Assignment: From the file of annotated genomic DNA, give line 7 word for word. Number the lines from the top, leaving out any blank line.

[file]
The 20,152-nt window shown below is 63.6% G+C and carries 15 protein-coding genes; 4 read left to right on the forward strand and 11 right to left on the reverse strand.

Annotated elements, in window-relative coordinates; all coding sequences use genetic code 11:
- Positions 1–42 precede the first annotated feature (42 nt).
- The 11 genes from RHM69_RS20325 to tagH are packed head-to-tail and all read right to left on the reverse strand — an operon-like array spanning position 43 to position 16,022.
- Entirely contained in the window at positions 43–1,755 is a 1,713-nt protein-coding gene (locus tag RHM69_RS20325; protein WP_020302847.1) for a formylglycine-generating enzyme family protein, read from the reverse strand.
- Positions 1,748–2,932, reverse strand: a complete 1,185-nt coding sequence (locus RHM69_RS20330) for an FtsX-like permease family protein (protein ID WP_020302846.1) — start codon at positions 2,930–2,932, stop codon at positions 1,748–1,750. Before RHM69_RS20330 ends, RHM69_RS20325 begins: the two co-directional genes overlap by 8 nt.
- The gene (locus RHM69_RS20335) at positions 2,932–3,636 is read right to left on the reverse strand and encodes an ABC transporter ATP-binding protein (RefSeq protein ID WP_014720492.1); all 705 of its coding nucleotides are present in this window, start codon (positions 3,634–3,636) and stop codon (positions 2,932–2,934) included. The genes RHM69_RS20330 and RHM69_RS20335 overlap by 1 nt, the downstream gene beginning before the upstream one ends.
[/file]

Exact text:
- The gene (locus RHM69_RS20335) at positions 2,932–3,636 is read right to left on the reverse strand and encodes an ABC transporter ATP-binding protein (RefSeq protein ID WP_014720492.1); all 705 of its coding nucleotides are present in this window, start codon (positions 3,634–3,636) and stop codon (positions 2,932–2,934) included. The genes RHM69_RS20330 and RHM69_RS20335 overlap by 1 nt, the downstream gene beginning before the upstream one ends.